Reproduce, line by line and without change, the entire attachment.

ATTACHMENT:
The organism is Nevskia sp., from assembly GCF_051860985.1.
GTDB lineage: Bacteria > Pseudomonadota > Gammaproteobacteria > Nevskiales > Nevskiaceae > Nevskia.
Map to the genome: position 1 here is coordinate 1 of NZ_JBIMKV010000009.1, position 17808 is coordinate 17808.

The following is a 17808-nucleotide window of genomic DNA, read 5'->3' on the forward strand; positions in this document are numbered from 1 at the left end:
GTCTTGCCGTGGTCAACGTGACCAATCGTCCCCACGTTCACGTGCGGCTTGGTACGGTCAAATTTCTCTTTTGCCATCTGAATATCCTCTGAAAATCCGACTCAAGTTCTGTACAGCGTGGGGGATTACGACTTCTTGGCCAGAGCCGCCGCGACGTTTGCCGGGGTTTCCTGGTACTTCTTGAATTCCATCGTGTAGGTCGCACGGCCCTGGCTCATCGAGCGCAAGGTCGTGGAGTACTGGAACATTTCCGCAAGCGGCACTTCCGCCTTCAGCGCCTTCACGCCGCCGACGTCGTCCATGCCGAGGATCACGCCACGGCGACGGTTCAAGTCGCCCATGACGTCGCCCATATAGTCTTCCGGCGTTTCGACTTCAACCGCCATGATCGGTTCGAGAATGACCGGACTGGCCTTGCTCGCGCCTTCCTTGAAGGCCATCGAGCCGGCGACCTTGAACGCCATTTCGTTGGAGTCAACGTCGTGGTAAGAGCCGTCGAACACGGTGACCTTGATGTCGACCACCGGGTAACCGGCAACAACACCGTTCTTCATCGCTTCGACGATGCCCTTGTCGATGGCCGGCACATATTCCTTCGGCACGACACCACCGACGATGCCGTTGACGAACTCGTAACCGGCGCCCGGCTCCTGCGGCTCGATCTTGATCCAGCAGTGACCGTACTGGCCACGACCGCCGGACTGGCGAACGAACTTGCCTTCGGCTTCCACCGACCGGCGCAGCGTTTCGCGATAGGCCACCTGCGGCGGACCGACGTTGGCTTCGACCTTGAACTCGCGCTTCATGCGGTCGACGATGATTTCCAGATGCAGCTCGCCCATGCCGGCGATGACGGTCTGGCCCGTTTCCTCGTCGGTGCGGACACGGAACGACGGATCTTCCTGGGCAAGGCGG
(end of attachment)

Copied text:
The organism is Nevskia sp., from assembly GCF_051860985.1.
GTDB lineage: Bacteria > Pseudomonadota > Gammaproteobacteria > Nevskiales > Nevskiaceae > Nevskia.
Map to the genome: position 1 here is coordinate 1 of NZ_JBIMKV010000009.1, position 17808 is coordinate 17808.

The following is a 17808-nucleotide window of genomic DNA, read 5'->3' on the forward strand; positions in this document are numbered from 1 at the left end:
GTCTTGCCGTGGTCAACGTGACCAATCGTCCCCACGTTCACGTGCGGCTTGGTACGGTCAAATTTCTCTTTTGCCATCTGAATATCCTCTGAAAATCCGACTCAAGTTCTGTACAGCGTGGGGGATTACGACTTCTTGGCCAGAGCCGCCGCGACGTTTGCCGGGGTTTCCTGGTACTTCTTGAATTCCATCGTGTAGGTCGCACGGCCCTGGCTCATCGAGCGCAAGGTCGTGGAGTACTGGAACATTTCCGCAAGCGGCACTTCCGCCTTCAGCGCCTTCACGCCGCCGACGTCGTCCATGCCGAGGATCACGCCACGGCGACGGTTCAAGTCGCCCATGACGTCGCCCATATAGTCTTCCGGCGTTTCGACTTCAACCGCCATGATCGGTTCGAGAATGACCGGACTGGCCTTGCTCGCGCCTTCCTTGAAGGCCATCGAGCCGGCGACCTTGAACGCCATTTCGTTGGAGTCAACGTCGTGGTAAGAGCCGTCGAACACGGTGACCTTGATGTCGACCACCGGGTAACCGGCAACAACACCGTTCTTCATCGCTTCGACGATGCCCTTGTCGATGGCCGGCACATATTCCTTCGGCACGACACCACCGACGATGCCGTTGACGAACTCGTAACCGGCGCCCGGCTCCTGCGGCTCGATCTTGATCCAGCAGTGACCGTACTGGCCACGACCGCCGGACTGGCGAACGAACTTGCCTTCGGCTTCCACCGACCGGCGCAGCGTTTCGCGATAGGCCACCTGCGGCGGACCGACGTTGGCTTCGACCTTGAACTCGCGCTTCATGCGGTCGACGATGATTTCCAGATGCAGCTCGCCCATGCCGGCGATGACGGTCTGGCCCGTTTCCTCGTCGGTGCGGACACGGAACGACGGATCTTCCTGGGCAAGGCGG